In another Facebook post on Friday, it was referred to as a "catastrophic attack on our technology system."

Since then, updates have been provided on the school system's website, including a statement from Nov. 28 which said BCPS will be "closed for students on Monday, November 30 and Tuesday, December 1."

The county continually warned students and teachers not to use any BCPS devices, accounts, systems or applications. However, a new statement Saturday on Facebook showed progress in the investigation.

"We now know that BCPS-issued Chromebooks were not impacted by the cyber attack. You may now safely use: BCPS-issued Chromebooks and BCPS Google accounts for students and staff. Please do not use BCPS-issued Windows-based devices until further notice. These are HP Revolves or ProBooks," the statement said.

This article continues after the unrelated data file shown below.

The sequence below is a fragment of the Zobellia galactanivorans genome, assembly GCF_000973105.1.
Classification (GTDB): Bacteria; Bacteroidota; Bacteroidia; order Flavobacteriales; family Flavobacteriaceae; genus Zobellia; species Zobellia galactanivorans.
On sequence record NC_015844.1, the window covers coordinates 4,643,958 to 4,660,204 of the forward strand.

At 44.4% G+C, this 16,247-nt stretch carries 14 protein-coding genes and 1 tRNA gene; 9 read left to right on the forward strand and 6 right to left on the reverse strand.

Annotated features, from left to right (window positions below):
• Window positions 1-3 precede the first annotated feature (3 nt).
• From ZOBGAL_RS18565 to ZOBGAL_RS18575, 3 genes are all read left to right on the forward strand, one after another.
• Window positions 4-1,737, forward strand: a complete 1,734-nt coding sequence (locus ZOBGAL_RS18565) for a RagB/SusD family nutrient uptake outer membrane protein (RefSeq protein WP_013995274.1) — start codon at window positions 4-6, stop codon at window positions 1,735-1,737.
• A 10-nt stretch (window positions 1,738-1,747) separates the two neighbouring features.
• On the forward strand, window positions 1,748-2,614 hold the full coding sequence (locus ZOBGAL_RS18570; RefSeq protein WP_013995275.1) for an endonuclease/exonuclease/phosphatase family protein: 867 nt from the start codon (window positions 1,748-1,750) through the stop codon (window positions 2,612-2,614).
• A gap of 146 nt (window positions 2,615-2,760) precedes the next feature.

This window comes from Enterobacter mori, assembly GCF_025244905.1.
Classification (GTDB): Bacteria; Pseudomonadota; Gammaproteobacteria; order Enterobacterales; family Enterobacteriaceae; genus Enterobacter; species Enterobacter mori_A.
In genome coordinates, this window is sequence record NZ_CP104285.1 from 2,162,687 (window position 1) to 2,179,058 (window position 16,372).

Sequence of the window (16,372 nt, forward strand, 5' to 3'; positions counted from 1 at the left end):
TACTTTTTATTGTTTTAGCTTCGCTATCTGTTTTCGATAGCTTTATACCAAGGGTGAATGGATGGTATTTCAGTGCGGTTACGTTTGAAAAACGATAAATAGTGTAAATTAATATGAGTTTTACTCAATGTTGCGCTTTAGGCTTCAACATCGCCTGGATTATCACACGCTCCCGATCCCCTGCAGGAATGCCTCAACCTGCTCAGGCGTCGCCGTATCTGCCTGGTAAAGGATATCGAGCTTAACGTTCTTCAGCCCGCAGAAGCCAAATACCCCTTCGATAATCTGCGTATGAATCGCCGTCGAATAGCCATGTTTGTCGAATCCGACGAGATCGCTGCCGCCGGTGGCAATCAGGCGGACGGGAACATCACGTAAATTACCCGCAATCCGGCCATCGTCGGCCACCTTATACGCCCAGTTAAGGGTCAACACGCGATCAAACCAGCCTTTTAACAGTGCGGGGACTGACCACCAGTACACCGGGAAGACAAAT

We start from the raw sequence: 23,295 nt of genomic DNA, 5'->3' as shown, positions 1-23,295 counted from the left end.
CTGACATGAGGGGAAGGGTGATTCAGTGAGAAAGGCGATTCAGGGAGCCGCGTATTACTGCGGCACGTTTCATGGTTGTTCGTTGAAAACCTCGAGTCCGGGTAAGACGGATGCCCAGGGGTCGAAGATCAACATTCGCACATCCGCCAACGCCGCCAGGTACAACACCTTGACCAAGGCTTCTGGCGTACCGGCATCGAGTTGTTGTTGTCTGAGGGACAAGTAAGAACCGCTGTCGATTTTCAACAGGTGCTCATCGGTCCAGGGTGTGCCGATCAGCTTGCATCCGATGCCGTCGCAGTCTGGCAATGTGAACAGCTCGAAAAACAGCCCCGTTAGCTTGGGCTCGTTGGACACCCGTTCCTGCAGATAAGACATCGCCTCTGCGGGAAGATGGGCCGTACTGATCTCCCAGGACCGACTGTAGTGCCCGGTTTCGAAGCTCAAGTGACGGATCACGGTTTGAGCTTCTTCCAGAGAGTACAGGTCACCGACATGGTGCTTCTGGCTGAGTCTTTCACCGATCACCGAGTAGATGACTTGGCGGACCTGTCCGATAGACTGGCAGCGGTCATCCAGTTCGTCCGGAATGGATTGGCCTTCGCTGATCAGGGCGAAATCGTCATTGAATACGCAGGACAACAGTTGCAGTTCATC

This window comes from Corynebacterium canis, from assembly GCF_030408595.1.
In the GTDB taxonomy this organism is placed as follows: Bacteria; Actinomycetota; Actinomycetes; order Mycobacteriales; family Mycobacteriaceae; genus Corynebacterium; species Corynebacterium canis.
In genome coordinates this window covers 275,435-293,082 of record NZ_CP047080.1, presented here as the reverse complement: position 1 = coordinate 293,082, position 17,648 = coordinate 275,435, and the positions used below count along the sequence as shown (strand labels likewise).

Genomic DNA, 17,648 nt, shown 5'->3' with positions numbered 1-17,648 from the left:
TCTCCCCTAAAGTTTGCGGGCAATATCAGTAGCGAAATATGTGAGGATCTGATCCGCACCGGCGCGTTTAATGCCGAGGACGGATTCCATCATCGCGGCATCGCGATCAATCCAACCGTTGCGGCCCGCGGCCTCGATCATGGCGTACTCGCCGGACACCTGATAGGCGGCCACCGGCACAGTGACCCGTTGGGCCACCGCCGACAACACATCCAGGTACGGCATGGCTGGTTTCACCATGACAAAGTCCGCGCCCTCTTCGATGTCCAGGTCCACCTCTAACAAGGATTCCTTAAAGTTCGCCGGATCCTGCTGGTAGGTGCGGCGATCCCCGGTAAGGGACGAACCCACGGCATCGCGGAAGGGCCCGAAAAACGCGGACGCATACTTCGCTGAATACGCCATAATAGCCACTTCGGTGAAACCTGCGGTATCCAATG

Security experts and vendors say it's typical for most ransomware to target Windows systems and not Chromebooks or iPads.

"There are some ransomware variants out there that will go on Chromebooks, but we have not seen that in a lot of school districts," said Jared Phipps, senior vice president of worldwide sales engineering at SentinelOne. "I think what they're trying to do is target the servers and the ability of the schools to deliver the education versus targeting the people who are receiving the education."

Doug Levin, founder and president of education consultancy EdTech Strategies, said that in his experience, ransomware attacks are almost always limited to Windows devices or Windows servers.